|Publication number||US6305926 B1|
|Application number||US 09/231,120|
|Publication date||Oct 23, 2001|
|Filing date||Jan 15, 1999|
|Priority date||Jan 18, 1998|
|Publication number||09231120, 231120, US 6305926 B1, US 6305926B1, US-B1-6305926, US6305926 B1, US6305926B1|
|Inventors||Daniel F. Ray|
|Original Assignee||Daniel F. Ray|
|Export Citation||BiBTeX, EndNote, RefMan|
|Patent Citations (20), Referenced by (9), Classifications (8), Legal Events (3)|
|External Links: USPTO, USPTO Assignment, Espacenet|
This application is based on U.S. Provisional Patent Application No. 60/071,772 filed on Jan. 18, 1998, entitled “FINGER THING”.
This application is not referenced in any microfiche appendix.
1. Field of the Invention
The present invention generally relates to a device adapted to assist in applying filler material into a gap joint and seams. More specifically, the present invention is directed toward a device which is placed over a finger which assists in applying filler material into a gap to form a seal.
2. Prior Art
The prior art indicates that the application of filler material, such as caulking material and the like, to joints, seams and gaps (collectively known hereafter as a “gap”) have been accomplished through the use of a cartridge-type gun. Filler material is extended through a spout and is directed into the gap.
It is critical that these joints and seams provide a watertight and weatherproof seal to protect against infiltration of air and moisture. The application of the filler material through the use of the cartridge/spout process does not typically provide for a watertight and weatherproof coating. The user must attempt to direct the filler material into the desired placement by way of a handheld implement or his finger. The handheld implements typically involve a handle and a specially shaped head which allows for the filler material to be applied into the desired location within the seam or gap as well as provide a uniform looking exterior surface. See U.S. Pat. No. 5,675,860 issued to Campbell on Oct. 14, 1997 and U.S. Pat. No. 5,018,956 issued to Lemaster on May 28, 1991. Both devices utilize a handle portion with a specially made head.
When using a handheld implement, the user must first apply the filler material and then retrieve the handheld implement from its resting place. Once the filler material has been directed into the seam, the implement must then be returned to its resting place prior to any additional application of the filler material. This is a cumbersome and inefficient process. Thus, making the use of one's finger to be the most efficient way to apply filler material into a gap.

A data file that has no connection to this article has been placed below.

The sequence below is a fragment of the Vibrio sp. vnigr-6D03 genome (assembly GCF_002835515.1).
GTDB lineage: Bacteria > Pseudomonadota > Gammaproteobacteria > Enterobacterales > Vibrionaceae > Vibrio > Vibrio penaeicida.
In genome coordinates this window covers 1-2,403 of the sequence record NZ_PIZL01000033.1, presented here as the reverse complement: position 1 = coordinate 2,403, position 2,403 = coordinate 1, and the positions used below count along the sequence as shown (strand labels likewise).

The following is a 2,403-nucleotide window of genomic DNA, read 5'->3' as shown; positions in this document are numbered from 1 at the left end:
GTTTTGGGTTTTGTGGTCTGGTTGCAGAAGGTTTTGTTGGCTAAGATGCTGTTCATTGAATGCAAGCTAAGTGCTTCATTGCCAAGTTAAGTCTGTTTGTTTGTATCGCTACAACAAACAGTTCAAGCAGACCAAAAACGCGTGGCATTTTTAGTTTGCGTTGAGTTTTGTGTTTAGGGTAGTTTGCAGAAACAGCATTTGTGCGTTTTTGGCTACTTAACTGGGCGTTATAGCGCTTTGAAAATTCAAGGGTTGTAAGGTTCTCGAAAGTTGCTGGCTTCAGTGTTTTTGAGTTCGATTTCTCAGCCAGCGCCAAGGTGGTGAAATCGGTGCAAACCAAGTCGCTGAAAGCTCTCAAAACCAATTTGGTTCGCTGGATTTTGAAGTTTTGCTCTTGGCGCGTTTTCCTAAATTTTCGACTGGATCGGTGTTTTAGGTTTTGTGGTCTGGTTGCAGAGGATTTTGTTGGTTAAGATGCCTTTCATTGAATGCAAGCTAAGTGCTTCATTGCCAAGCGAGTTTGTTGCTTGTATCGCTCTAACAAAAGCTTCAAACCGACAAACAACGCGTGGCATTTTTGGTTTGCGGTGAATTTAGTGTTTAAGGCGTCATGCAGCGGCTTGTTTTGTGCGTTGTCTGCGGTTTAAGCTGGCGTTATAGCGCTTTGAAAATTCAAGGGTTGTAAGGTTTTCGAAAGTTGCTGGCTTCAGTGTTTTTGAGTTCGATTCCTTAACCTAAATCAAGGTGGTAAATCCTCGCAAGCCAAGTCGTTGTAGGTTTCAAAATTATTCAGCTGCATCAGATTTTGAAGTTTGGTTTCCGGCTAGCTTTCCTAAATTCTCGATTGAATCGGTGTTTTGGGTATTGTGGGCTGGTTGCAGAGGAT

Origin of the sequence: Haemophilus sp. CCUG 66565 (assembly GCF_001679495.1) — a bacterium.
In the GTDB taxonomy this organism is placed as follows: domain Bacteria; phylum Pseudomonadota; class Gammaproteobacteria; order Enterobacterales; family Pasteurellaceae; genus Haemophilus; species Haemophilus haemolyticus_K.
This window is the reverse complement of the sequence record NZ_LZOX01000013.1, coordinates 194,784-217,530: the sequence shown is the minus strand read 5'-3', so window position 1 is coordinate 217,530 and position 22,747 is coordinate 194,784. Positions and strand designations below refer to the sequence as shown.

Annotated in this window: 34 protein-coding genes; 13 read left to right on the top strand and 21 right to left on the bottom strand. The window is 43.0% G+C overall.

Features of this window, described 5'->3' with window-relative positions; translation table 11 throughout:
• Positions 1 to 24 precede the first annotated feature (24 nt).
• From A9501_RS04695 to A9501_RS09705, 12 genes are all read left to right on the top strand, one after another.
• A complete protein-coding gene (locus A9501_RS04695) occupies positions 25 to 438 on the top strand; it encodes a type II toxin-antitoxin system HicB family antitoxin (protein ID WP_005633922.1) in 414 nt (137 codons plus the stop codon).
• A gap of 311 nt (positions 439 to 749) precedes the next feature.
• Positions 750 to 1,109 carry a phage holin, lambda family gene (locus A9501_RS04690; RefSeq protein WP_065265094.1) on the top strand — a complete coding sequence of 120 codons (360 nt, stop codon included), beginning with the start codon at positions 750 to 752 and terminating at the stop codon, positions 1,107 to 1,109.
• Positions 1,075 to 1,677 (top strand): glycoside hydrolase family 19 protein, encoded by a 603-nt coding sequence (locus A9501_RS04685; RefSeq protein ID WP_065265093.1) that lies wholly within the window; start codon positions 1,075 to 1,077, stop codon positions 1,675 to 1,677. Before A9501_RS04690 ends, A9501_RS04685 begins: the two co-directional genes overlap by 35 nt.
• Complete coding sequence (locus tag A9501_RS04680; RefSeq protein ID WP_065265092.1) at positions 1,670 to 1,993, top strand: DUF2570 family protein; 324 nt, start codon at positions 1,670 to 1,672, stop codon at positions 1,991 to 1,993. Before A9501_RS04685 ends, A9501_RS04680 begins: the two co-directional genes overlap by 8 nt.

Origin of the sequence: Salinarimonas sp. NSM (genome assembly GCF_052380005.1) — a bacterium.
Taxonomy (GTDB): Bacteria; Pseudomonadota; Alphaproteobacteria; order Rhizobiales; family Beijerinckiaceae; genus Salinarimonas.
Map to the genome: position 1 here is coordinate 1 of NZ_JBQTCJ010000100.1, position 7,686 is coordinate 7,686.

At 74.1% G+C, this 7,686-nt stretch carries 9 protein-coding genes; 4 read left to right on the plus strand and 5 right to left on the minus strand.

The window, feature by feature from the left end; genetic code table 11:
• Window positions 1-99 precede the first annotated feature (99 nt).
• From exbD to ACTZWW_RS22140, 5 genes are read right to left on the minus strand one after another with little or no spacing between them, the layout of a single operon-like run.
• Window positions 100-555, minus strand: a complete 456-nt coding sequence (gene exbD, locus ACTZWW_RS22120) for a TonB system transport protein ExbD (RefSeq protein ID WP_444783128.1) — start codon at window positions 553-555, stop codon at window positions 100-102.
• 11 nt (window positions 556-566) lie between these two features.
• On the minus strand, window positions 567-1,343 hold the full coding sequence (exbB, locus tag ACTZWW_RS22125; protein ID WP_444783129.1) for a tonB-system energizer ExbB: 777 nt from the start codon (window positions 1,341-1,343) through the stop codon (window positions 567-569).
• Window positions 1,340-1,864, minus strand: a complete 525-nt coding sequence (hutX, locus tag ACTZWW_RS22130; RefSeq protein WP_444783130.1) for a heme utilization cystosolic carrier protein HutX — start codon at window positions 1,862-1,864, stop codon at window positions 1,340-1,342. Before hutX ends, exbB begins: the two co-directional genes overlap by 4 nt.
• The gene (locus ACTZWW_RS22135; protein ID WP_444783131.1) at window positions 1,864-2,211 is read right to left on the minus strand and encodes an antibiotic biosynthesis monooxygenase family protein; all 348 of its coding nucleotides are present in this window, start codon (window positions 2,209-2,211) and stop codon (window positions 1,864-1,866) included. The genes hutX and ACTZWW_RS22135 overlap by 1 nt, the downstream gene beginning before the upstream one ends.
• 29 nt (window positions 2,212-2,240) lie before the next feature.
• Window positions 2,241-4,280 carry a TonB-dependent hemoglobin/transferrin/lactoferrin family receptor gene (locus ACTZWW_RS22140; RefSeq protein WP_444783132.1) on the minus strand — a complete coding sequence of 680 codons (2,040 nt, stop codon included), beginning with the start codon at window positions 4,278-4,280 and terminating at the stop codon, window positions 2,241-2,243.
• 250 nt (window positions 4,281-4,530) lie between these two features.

The advantage of using a finger over a handheld device can be seen in U.S. Pat. No. 4,380,425 issued to Edelman on Apr. 19, 1983. The Edelman device is a caulking spout attached to a cartridge. The spout has a finger-shaped applicator which attempts to assimilate the application of a filler material into a gap by use of a finger. This device, however, does not have the advantage of the user's sense of feel when applying the filler material into the gap.
The use of a user's finger is typically preferred over that of a handheld implement due to the ability of the user to quickly apply the filler material into the desired location while simultaneously creating a uniform exterior surface of the filler material. The use of one's finger, however, cannot be used over an extended period of time due to the unprotected nature of the user's finger.
The present invention solves the problem of applying filler material into a gap by the use of one's finger while simultaneously protecting that finger by providing a device which fits over one's finger which assists in the application of the filler material into the gap.
The present invention is directed toward a device to assist in applying filler material into a gap. The device generally comprises a hollow body adapted to receive a human finger. This body can be made out of a flexible rubber-type material, such as methyl vinyl or synthetic gum material. The body has a substantially closed top end and an open bottom end, sidewalls, a front wall and a back wall. The front wall is adapted to lie at the front of the finger and has a tapered thickness. The back wall is adapted to lie at the back of a finger. The front wall and back wall are interconnected by the side walls. The tapered thickness extends the length of the body and is used to direct the filler material into the desired location.